This week’s case roundup
Contract frustrated by long-term illness
Collins v Secretary of State for Trade and Industry, IDS Brief 687, EAT
Collins injured his right hand in 1996 and was on long-term sick leave from
that date. Apart from a small Christmas gift each year he received no payment
from the company but received statutory sick pay and subsequently incapacity
benefit. Each year his P60 showed that he had received zero pay.
Early in 1999, Collins was given the choice of remaining on the company’s
books or taking a redundancy payment. He chose the former but shortly
afterwards the company went into receivership. After being provided with the
relevant forms, Collins applied for a redundancy payment from the Secretary of
State but this was rejected on the basis that the contract of employment had
been frustrated by the events between 1996 and 1999.
The tribunal rejected Collins’ claim and his appeal to the EAT was
unsuccessful. Collins argued that the tribunal had given insufficient
consideration to the parties’ agreement and intention that the contract was
continuing but both the tribunal and the EAT took into account the fact that Collins
had no real intention or prospect of returning to work. Accordingly the
contract was frustrated.
Requirement to work full-time justified
Riddle v KLM UK, EOR Discrimination Digest 48 ET
Riddle worked as an in-flight supervisor and, after becoming pregnant, asked
to be considered for a part-time position.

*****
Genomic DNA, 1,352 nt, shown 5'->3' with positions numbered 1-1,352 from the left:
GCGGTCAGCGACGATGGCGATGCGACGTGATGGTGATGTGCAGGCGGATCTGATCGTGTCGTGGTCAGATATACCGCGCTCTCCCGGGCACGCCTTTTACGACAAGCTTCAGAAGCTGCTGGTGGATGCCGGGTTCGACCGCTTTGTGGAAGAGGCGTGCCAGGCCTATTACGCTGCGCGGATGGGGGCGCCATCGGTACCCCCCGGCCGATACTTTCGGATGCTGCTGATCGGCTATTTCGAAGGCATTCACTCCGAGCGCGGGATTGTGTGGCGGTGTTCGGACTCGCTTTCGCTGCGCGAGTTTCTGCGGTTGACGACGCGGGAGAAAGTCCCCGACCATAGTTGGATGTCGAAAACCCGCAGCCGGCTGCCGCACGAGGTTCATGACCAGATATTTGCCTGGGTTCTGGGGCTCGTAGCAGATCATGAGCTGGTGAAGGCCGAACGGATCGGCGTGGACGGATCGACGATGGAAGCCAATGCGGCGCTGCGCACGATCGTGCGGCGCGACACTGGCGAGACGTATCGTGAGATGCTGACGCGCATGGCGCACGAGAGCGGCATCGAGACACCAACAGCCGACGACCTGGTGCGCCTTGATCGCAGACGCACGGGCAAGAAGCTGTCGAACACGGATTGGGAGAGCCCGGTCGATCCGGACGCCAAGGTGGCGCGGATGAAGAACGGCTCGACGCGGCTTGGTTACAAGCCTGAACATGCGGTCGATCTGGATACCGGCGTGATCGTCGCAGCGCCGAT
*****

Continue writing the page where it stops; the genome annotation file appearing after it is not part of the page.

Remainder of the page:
KLM had an agreed procedure whereby full-time cabin crew could apply for a
part-time position and be added to the waiting list maintained for each base.
The availability of part-time positions was determined by what was practicable
for the base and what was financially viable for KLM.
When Riddle was due to return from maternity leave there were no part-time
positions available and there was in fact a staff shortage where Riddle worked.
KLM was unable to create a part-time position and Riddle had to remain on the
waiting list until a vacancy arose.
She brought an unsuccessful claim of indirect sex discrimination. The
tribunal held that KLM’s operational requirements were such that it had
objectively justified grounds for failing to transfer Riddle to part-time
Note: In Personnel Today, 27 March 2001 we reported on Chief Constable of
Yorkshire v Vento. Compensation has now been assessed and Vento was awarded
£257,000, made up of £65,000 for injury to feelings, (including £15,000
aggravated damages) £9,000 for personal injury and about £183,000 for loss of earnings/pension